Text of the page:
After happily munching down on anything you put in front of him, you may be shocked to discover that your baby is becoming a (gasp) fussy eater! How did this happen? Why is he suddenly pushing away his favourite mashed banana, or turning his head to avoid that spoonful of pumpkin? Often, fussy eating at this age will have more to do with exerting his will when rejecting the food you give him than actually not enjoying the taste of the food itself. The best way to overcome this phase is to ensure you offer him a wide range of tasty foods at each meal. Taking the picnic approach by preparing a little of this and a little of that on plate so he can choose what he wants to eat himself, may make you less tense about his apparent fussiness. You'll be surprised how much he actually eats when he can choose what he wants.
You may have chosen to introduce small amounts of cow's milk into your baby's diet over the last month or so through the introduction of cheese, yoghurt or custard, but it isn't until your baby is twelve months old that you can begin to offer her cow's milk to drink. You can now make the transition from formula to cow's milk, or begin offering cow's milk with solids while still maintaining your usual routine of breast feeding.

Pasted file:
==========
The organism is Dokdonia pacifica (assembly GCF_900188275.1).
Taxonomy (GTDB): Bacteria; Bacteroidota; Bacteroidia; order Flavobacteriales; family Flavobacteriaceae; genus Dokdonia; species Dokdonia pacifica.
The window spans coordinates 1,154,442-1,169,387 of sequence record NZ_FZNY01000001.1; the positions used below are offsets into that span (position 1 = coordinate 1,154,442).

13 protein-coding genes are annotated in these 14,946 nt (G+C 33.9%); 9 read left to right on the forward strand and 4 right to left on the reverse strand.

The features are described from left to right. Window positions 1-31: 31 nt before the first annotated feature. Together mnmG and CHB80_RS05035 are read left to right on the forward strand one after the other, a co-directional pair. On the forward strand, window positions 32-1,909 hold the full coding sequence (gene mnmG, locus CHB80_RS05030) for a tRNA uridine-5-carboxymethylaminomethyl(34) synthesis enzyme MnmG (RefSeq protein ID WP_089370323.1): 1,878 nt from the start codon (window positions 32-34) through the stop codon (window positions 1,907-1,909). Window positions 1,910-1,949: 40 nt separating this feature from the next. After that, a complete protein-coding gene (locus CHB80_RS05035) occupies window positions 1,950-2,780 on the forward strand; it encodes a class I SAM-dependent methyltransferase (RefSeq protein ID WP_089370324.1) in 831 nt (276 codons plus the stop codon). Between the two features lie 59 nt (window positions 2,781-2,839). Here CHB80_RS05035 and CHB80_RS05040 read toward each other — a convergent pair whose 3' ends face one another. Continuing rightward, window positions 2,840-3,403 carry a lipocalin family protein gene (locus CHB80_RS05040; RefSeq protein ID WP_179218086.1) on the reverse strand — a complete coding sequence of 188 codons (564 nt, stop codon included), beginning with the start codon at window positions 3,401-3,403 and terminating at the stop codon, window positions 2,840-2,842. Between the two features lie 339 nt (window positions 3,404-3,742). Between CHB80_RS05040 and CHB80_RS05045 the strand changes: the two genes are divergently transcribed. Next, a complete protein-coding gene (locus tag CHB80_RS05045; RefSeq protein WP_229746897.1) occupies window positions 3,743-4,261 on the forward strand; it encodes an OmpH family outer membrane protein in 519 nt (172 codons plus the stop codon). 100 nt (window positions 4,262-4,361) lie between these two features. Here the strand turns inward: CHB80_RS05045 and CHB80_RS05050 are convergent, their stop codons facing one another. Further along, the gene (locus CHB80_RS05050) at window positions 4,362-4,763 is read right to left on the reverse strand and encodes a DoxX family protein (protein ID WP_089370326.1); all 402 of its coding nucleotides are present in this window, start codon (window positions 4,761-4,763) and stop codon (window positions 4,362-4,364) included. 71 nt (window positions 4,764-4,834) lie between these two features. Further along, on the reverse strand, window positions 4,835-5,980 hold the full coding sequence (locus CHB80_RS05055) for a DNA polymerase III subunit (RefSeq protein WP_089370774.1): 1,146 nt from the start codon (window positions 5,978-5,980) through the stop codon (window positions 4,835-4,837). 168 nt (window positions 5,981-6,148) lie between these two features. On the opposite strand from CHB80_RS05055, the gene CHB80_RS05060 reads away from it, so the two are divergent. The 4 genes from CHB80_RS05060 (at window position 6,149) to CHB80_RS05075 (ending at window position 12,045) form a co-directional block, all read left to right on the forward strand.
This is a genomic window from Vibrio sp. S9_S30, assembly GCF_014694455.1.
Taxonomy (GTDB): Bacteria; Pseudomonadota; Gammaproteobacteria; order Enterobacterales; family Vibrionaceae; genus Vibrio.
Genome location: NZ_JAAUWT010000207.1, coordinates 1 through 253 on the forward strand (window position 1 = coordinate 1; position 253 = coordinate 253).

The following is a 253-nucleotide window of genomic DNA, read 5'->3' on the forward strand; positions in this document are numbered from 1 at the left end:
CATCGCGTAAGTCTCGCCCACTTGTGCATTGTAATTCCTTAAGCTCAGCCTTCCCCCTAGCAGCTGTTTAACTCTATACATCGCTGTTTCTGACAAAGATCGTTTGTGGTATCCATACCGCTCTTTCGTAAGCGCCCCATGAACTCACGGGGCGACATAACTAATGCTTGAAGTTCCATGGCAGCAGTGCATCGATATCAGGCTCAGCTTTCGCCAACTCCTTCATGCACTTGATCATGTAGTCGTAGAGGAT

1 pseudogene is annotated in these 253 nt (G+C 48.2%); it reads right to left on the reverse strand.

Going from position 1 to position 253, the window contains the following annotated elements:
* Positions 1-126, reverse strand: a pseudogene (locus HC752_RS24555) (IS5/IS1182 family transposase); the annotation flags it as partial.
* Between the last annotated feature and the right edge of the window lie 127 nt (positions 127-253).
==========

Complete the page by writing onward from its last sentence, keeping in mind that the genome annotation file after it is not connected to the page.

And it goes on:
Though it is fairly unusual, some babies do have an allergy to cow's milk (as opposed to being lactose intolerant). If you're at all concerned about your baby's ability to tolerate cow's milk, see your GP as soon as possible. The good news, though, is that children who are allergic to cow's milk generally outgrow this allergy by the time they're two years old.
If you've been concerned that your baby is having a reaction to the food he's eating, you may have had it investigated by a paediatrician or dietician already. But for many parents struggling to unearth potential food problems in their children, understanding the difference between an allergy and intolerance is problematic. As you will discover, allergies and intolerances are two quite different things; a food allergy is a reaction in the immune system to the proteins found in particular food, whereas food intolerance is a pharmacological reaction (much like the side effects of a drug) to the chemicals in a particular food.